Encouraging a Loved One to Take a Hearing Test


Hearing loss is incredibly common, yet sorely undertreated. Age-related hearing loss, the most common form of hearing loss, affects nearly half of those over age 65. Still, only about one out of five people who need hearing aids is currently wearing them, and it takes an average of seven years from the time a person notices hearing loss to the time they seek out a set of hearing aids.


Seven years is a long time. A lot can change about a person’s lifestyle, habits, and brain over the course of seven years, and we would hope for as many of those things to be positive as possible. Unfortunately, untreated hearing loss often has the opposite effect. Untreated hearing loss tends to limit mobility, reduce sociability, impair memory, and can have a host of other negative effects on our physical health and general well-being.


It’s usually someone other than the person with hearing loss who notices it first. If you’ve already brought up the possibility that your loved one might have hearing loss and been met with denial—or worse—understandably, you may be concerned for them. Ultimately, the decision to pursue treatment for hearing loss is theirs to make, but it’s important to do everything you can to help them see their way clear to the right decision.


Consider the guidelines below when planning to talk about treating hearing loss with your loved one. There are no guarantees when it comes to influencing others’ behavior, but by preparing yourself and knowing what you wish to communicate, you’ll be in the best position to help your loved one see how important it is to treat their hearing loss.

Do Your Research

There are lots of resources online to find information about hearing loss. Come prepared with information about the problems that untreated hearing loss can cause, but also about how hearing aids can help people lead happier lives. Did you know, for example, that 95% of hearing aid wearers are glad they started wearing hearing aids when asked after one year? Hearing aids also tend to help people feel more confident and independent. These tidbits are just the tip of the iceberg! Find some information that will get them thinking about how hearing aids could improve their lives, and they just might start to consider them more seriously.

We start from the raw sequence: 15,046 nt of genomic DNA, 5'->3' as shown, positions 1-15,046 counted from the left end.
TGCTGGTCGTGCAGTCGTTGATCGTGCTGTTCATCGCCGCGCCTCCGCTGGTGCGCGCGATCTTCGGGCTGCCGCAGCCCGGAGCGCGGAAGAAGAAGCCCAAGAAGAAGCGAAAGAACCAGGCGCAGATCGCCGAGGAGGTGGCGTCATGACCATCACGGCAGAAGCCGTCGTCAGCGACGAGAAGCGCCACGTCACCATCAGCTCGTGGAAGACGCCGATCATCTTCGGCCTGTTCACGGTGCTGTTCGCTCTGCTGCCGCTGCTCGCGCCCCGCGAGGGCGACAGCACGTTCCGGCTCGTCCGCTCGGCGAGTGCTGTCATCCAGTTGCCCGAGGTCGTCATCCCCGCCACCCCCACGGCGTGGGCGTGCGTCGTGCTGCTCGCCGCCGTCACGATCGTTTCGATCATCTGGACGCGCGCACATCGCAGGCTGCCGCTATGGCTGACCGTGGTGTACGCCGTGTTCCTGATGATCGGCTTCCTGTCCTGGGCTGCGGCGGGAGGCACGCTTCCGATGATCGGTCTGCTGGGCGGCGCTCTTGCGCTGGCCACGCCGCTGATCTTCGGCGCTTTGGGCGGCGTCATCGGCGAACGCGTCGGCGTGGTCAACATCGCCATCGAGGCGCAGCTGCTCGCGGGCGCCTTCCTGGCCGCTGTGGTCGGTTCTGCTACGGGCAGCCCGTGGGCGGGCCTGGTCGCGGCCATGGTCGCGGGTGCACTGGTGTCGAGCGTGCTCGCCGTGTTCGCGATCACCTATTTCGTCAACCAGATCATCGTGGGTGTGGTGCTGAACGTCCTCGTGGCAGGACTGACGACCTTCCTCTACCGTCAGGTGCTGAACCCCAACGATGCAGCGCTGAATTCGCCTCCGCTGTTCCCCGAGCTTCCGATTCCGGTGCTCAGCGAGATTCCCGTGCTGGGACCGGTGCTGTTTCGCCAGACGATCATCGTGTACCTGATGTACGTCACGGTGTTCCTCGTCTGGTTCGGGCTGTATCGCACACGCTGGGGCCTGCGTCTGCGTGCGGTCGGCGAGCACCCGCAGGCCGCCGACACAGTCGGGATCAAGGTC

Choose the Right Set and Setting

Hearing loss is exhausting, and it can be very difficult for someone with hearing loss to follow a conversation when conditions aren’t just right. This conversation isn’t the time to point out how difficult it is for them to understand what you’re saying. You want them to hear you clearly and easily, so they can be more thoughtful about what you’re saying.


Have the conversation in a quiet environment, perhaps in their home or yours. Minimize distractions and background sounds. Turn off the TV or radio. Sit facing each other with plenty of light, so they can read your lips, and stay away from air conditioners, humidifiers, or other noisy household appliances. Speak clearly and loudly enough to be heard, but don’t yell. Leave a little space between your sentences for them to process what you’re saying.

Talk About Yourself

Some people may not realize how much their hearing loss affects others. Without blaming them, bring up some times when their hearing loss made things more difficult for you, or when you saw it make things more difficult for them. Focus on your concern for them, but also let them know that treating their hearing loss would be good for both of you.

Ask Questions, and Let Them Speak

Hearing loss can be scary. There are likely things they wish to say, but it may be difficult to get started. Ask them what they think of what you have said, or if they can think of times when their hearing may have given them problems.


Once the conversation is happening, they may find the opportunity to give a voice for the first time to some fears and concerns they’ve had for a long time. Try not to interject, debate, or otherwise interrupt this flow. Let them articulate what they are feeling, and they may come to a position of greater understanding.

Offer Your Support

They may need assistance in scheduling a hearing test or driving to the appointment. It’s a good idea to have a “buddy” when you start the process of getting hearing aids, as there are some significant decisions to be made about the type of hearing aids to get, and some things to remember about best practices in terms of use and care. Let them know you’re there to help them, and they may feel more comfortable getting the process started.


If you or a loved one needs hearing loss treatment, make an appointment for a hearing test today and find out what hearing aids can do to improve your life—and your relationships with those you hold dear.